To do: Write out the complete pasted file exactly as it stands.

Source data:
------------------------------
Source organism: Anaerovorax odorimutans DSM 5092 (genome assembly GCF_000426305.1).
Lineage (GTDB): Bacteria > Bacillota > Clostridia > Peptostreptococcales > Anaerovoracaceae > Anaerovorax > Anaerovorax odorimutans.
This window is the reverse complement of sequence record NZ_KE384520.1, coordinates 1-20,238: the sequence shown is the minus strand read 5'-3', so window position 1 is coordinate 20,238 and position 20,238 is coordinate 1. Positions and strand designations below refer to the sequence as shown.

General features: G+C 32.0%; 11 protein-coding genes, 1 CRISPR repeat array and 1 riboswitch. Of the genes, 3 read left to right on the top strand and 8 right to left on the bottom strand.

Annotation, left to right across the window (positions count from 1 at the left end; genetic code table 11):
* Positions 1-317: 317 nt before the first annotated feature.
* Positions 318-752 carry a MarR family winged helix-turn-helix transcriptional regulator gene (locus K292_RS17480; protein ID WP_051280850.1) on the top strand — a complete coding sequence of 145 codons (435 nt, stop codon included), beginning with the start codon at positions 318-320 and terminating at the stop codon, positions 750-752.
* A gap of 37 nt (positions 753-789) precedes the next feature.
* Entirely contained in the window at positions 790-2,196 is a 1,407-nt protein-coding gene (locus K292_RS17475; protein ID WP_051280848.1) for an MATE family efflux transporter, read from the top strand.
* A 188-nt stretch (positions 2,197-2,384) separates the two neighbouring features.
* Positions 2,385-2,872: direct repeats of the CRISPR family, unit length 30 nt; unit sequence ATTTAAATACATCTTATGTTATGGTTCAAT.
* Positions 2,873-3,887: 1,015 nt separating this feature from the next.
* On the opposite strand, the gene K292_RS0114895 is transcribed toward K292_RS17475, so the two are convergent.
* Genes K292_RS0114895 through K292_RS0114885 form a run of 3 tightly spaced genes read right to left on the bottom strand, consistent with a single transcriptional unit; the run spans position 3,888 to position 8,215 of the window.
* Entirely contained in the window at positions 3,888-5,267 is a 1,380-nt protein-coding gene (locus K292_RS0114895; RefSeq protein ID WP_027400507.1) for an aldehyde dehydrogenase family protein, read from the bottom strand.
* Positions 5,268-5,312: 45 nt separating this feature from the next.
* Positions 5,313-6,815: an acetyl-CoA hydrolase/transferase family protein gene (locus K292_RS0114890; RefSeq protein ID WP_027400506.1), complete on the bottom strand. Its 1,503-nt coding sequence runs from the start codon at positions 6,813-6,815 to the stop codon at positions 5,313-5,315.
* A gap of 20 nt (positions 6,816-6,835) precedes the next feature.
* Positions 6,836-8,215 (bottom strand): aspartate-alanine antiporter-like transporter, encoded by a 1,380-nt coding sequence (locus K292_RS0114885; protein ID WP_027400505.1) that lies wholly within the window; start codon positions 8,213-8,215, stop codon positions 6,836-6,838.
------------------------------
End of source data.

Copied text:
Source organism: Anaerovorax odorimutans DSM 5092 (genome assembly GCF_000426305.1).
Lineage (GTDB): Bacteria > Bacillota > Clostridia > Peptostreptococcales > Anaerovoracaceae > Anaerovorax > Anaerovorax odorimutans.
This window is the reverse complement of sequence record NZ_KE384520.1, coordinates 1-20,238: the sequence shown is the minus strand read 5'-3', so window position 1 is coordinate 20,238 and position 20,238 is coordinate 1. Positions and strand designations below refer to the sequence as shown.

General features: G+C 32.0%; 11 protein-coding genes, 1 CRISPR repeat array and 1 riboswitch. Of the genes, 3 read left to right on the top strand and 8 right to left on the bottom strand.

Annotation, left to right across the window (positions count from 1 at the left end; genetic code table 11):
* Positions 1-317: 317 nt before the first annotated feature.
* Positions 318-752 carry a MarR family winged helix-turn-helix transcriptional regulator gene (locus K292_RS17480; protein ID WP_051280850.1) on the top strand — a complete coding sequence of 145 codons (435 nt, stop codon included), beginning with the start codon at positions 318-320 and terminating at the stop codon, positions 750-752.
* A gap of 37 nt (positions 753-789) precedes the next feature.
* Entirely contained in the window at positions 790-2,196 is a 1,407-nt protein-coding gene (locus K292_RS17475; protein ID WP_051280848.1) for an MATE family efflux transporter, read from the top strand.
* A 188-nt stretch (positions 2,197-2,384) separates the two neighbouring features.
* Positions 2,385-2,872: direct repeats of the CRISPR family, unit length 30 nt; unit sequence ATTTAAATACATCTTATGTTATGGTTCAAT.
* Positions 2,873-3,887: 1,015 nt separating this feature from the next.
* On the opposite strand, the gene K292_RS0114895 is transcribed toward K292_RS17475, so the two are convergent.
* Genes K292_RS0114895 through K292_RS0114885 form a run of 3 tightly spaced genes read right to left on the bottom strand, consistent with a single transcriptional unit; the run spans position 3,888 to position 8,215 of the window.
* Entirely contained in the window at positions 3,888-5,267 is a 1,380-nt protein-coding gene (locus K292_RS0114895; RefSeq protein ID WP_027400507.1) for an aldehyde dehydrogenase family protein, read from the bottom strand.
* Positions 5,268-5,312: 45 nt separating this feature from the next.
* Positions 5,313-6,815: an acetyl-CoA hydrolase/transferase family protein gene (locus K292_RS0114890; RefSeq protein ID WP_027400506.1), complete on the bottom strand. Its 1,503-nt coding sequence runs from the start codon at positions 6,813-6,815 to the stop codon at positions 5,313-5,315.
* A gap of 20 nt (positions 6,816-6,835) precedes the next feature.
* Positions 6,836-8,215 (bottom strand): aspartate-alanine antiporter-like transporter, encoded by a 1,380-nt coding sequence (locus K292_RS0114885; protein ID WP_027400505.1) that lies wholly within the window; start codon positions 8,213-8,215, stop codon positions 6,836-6,838.